Under the influence – who really rules social media?
Does social media influence carry the seeds of its own destruction? It begins in innocence, unfeigned enthusiasm and transparent honesty. You share likes and dislikes. People listen and agree with you. You become a voice for others who share your interests and passions.
You acquire a following, modest at first, but slowly and surely you become an Influencer, someone with thousands or tens of thousands of followers. People take your tips, heed your advice and buy the products you recommend. Purely on their merits at first, but then the manufacturers freebies begin. And, of course, you’d never buy likes or followers would you?
And the next thing you know, you might just start to do cash deals without openly declaring your interest. And so it goes. There are social media stars earning up to seven figures a year. Some with followings in the millions auction off their services and can command up to £10,000 plus for a single post on Instagram. But, if you’ve got an audience of millions and your speciality chimes with that of the manufacturer, they would consider such a deal a good investment.
I remember Delia Smith once remarking on the utility of a small aluminium pan which she regretted was no longer available because the manufacturer had gone out of business. Not long afterward we heard that the manufacturer was back in business and doing such a roaring trade he was struggling to fill his order book.
I’m not suggesting that there was any collusion in Delia’s case, in fact I think she was rather surprised at the reach of her own influence. I mention it merely to illustrate the potential power of any kind of media at its best.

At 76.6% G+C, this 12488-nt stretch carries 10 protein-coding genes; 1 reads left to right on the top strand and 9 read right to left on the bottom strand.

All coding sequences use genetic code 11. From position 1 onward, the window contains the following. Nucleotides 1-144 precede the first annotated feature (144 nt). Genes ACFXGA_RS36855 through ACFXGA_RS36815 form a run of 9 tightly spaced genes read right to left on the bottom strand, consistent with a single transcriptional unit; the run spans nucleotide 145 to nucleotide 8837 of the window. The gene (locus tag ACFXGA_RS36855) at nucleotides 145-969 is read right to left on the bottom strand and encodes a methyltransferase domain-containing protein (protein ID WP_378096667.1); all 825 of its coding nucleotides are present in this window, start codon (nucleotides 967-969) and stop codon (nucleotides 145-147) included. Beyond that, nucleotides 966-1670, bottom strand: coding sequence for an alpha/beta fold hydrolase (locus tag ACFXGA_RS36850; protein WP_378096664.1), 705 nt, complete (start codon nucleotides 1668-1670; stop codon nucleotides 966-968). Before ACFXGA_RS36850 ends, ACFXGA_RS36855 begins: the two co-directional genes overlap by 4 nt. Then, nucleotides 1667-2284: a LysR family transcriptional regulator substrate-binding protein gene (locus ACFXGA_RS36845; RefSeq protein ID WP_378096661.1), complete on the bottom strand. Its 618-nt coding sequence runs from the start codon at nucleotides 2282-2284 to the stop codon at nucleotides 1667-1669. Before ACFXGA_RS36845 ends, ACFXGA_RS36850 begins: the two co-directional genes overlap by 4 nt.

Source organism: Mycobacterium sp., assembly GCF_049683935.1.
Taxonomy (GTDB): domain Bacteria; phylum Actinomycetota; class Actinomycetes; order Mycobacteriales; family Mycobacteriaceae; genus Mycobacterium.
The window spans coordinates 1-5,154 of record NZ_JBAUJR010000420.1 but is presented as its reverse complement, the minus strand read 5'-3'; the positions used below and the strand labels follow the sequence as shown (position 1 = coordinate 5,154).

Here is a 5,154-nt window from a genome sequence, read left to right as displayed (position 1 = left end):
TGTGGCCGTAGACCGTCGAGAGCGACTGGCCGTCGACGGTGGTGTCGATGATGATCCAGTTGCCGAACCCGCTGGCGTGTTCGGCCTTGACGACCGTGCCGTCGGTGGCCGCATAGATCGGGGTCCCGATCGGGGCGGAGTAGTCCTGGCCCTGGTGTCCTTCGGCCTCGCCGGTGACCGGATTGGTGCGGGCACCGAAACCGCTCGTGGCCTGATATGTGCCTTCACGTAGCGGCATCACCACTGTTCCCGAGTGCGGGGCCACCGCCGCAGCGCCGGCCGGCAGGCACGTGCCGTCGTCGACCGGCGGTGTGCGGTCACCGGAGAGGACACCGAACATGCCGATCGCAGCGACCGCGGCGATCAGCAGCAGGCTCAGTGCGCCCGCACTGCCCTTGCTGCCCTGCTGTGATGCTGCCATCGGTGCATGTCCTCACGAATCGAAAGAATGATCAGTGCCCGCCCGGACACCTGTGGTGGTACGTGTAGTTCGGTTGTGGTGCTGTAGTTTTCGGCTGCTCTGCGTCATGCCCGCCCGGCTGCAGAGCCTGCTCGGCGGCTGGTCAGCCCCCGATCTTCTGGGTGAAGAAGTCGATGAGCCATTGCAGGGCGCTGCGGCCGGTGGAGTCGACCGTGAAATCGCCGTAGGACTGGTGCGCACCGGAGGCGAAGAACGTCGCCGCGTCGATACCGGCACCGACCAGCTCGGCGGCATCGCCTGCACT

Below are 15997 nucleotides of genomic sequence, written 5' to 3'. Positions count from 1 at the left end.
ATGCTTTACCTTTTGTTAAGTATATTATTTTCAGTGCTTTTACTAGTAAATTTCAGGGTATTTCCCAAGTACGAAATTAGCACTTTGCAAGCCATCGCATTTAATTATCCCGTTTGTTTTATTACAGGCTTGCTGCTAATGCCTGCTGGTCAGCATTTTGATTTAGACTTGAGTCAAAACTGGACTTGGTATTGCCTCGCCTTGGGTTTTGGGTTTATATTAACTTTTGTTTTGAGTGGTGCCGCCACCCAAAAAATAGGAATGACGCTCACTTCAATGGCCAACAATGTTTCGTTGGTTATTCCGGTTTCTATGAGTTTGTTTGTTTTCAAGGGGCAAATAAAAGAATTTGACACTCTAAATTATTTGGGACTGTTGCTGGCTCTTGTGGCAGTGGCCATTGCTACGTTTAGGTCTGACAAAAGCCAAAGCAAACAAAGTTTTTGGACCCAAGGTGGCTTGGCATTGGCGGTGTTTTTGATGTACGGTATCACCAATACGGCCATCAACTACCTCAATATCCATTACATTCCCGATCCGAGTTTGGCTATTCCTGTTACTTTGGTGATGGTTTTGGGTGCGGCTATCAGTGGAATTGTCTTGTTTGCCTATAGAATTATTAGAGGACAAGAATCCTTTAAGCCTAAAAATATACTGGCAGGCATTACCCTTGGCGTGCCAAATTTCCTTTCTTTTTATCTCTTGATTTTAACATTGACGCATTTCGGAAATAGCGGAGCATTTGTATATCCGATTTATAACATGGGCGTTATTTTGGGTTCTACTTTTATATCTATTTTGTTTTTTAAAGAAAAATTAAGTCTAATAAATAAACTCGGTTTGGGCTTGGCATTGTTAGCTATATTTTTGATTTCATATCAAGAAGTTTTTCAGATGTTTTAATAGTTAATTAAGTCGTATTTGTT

But if the game is crooked, how long can it last without loss of public confidence? Apart from mendacity on the part of the influencer there’s the question of the veracity of his following. For less than a fiver you can buy 1000 likes for a post. And for a little more you can buy followers and comments for your post. A far cry from the accredited circulation figures of print media.
Little wonder then that according to a survey by media company UM, only 4% of people trust what influencers say online. Even governments were seen as being more trustworthy than celebrity influencers with 12% saying they thought information shared by governments was ‘mostly truthful’. And the recent story of 18-year-old Arii, who has managed to establish herself as a key influencer on Instagram by relying on brand endorsements and partnerships, failing to sell 36 tee shirts despite having over 2m followers online, begs a lot of questions. Not least of which is was it simply a stunt?!
Of course, it doesn’t have to be that way, and it’s a pity that the craft and creativity of social media at its best has been given a bad name by a greedy, unscrupulous few. Social media can be a power for social good and change – think of the charity ice bucket challenge and the #metoo campaign for example. Not to mention its value as an indispensable business and marketing tool.
So let’s just keep it honest, OK?